Rice milling is the removal or separation of the husk (dehusking) and the bran (polishing) to produce the edible portion (endosperm) for consumption. This process has to be accomplished with care to prevent excessive breakage of the kernel and improve the recovery of the paddy. Actual milling process, however, removes also the germ and a portion of the endosperm as broken or powdery materials reducing the quantity of grains recovered in the process. The extent of losses on the edible portion of the grain during milling depends on so many factors as variety of paddy, condition of paddy during milling, degree of milling required, the kind of rice mill used, the operators, insect infestation and others. What comes out during the milling operation are the husk or hull, milled rice or the edible portion, germ, bran and the brokens. Depending on the rice mill used, the by-products come out from the mill as mixed or separated. Milling is usually done when paddy is dry (about l4 percent moisture content). Wet soft grain will be powdered. Very dry brittle grain will break and produce brokens and powdery materials during the milling operations.

Losses in milling could be qualitative and quantitative in nature. Quantitative or physical losses are manifested by low milling recovery while quality losses are manifested by low head rice recovery or high percentage of broken grains in the milled product.

Rice mills

Rice mills being used in rice-producing countries vary from the manually operated hammer beam pounder or mortar and pestle to the very sophisticated rice mill used in big commercial or government installations. In remote areas where power is not available the beam hammer pounder or the mortar and pestle are used by farmers usually operated by the female members of the family. When an engine powered single -pass rice mill is brought to the community by enterprising individuals, the manually operated mills disappear. Women bring their paddy for milling to reduce their workload and have time to socialise with their neighbours in the rice mills.

As the volume of grain being milled increase and people become knowledgeable and concerned with the milled rice recovered from paddy, rice millers upgrade their machines and prospective entrepreneurs acquire a bigger and efficient machine to satisfy the demand of the customers.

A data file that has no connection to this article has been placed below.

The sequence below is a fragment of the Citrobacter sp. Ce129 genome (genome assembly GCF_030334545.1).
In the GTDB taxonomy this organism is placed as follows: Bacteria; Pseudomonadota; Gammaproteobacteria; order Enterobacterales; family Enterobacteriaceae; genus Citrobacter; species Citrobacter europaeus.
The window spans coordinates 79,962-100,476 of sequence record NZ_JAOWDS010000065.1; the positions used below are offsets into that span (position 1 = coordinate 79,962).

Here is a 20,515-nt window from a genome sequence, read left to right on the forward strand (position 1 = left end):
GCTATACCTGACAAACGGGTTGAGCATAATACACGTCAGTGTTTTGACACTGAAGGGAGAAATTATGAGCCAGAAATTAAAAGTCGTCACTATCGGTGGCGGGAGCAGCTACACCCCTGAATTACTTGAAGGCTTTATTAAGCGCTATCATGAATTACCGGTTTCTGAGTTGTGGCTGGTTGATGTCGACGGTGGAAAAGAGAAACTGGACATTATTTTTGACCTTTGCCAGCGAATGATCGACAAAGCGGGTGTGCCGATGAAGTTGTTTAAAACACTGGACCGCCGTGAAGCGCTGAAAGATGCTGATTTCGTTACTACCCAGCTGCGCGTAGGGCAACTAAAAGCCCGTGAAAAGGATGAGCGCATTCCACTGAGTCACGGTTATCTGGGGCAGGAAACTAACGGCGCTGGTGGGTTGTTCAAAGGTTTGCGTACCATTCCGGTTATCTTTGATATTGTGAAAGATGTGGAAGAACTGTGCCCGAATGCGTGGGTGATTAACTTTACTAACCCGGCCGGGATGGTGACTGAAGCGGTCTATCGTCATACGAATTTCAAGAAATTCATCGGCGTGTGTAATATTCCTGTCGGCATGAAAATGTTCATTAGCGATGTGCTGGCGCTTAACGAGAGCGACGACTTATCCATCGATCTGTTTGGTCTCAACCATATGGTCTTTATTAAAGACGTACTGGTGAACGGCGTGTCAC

Table 3.8.1, Annex 3.8 includes the machines that are involved in the actual removal or separation of the husk and bran during the milling process. The extent of rice mill sophistication to improve quantity and quality of grain processed depends on the number of these motorised equipment included in the table used in series and parallel installations together with ancillary components. The ancillary equipment not included in the table are paddy cleaner, husk and bran aspirator, destoner, paddy separator, automatic weighing device, brown rice thickness grader, automatic weighing and bagging, grain elevators and conveyors.

The milling of rice involves at least two basic operations. i.e., removing the outer covering called the husk, or hull and removing the seed coat called the bran. The former called dehusking or dehulling while the latter, is polishing or whitening process. Different methods of accomplishing these two operations range from the traditional hand pounding using pestle and mortar to high capacity sophisticated milling systems.

Pestle and mortar. This process is a manual form of milling, which is found in isolated and remote areas in most of the Third World countries. In this process, milling is accomplished by the impact and friction acting between the paddy kernels. The grain is dehulled and whitened every time it is pounded in the mortar. However, excessive impact and pressure result in high breakage of the milled rice. This method has been losing popularity since a wide range of size of milling systems had been introduced at the grass-roots level. small and large capacity processing systems. Small- and large- capacity processing systems such as steel hullers, rubber roll type mills and other systems consisting combinations of efficient milling equipment, have become available.

Steel huller. The steel huller, sometimes referred to as Engleberg steel huller rice mill, is more efficient than the pestle and mortar. The impact force in the steel huller is absent. A rotating steel roller inside a screen cylinder provides pressure and friction among the grains and effect simultaneous dehulling and whitening or polishing of the kernels. Tests have shown that it yields 3 - 5 percent more total rice with 15 to 25 percent fewer brokens (Wimberly, 1983). Studies in the Philippines indicated that the milling recovery of steel hullers vary from 60 to 63 percent depending upon the variety and condition of paddy (PRRPO). Among the4 commercial rice mills surveyed steel hullers exhibited the lowest milling and head rice yield, averaging 66.23 percent and 41.70 percent, respectively.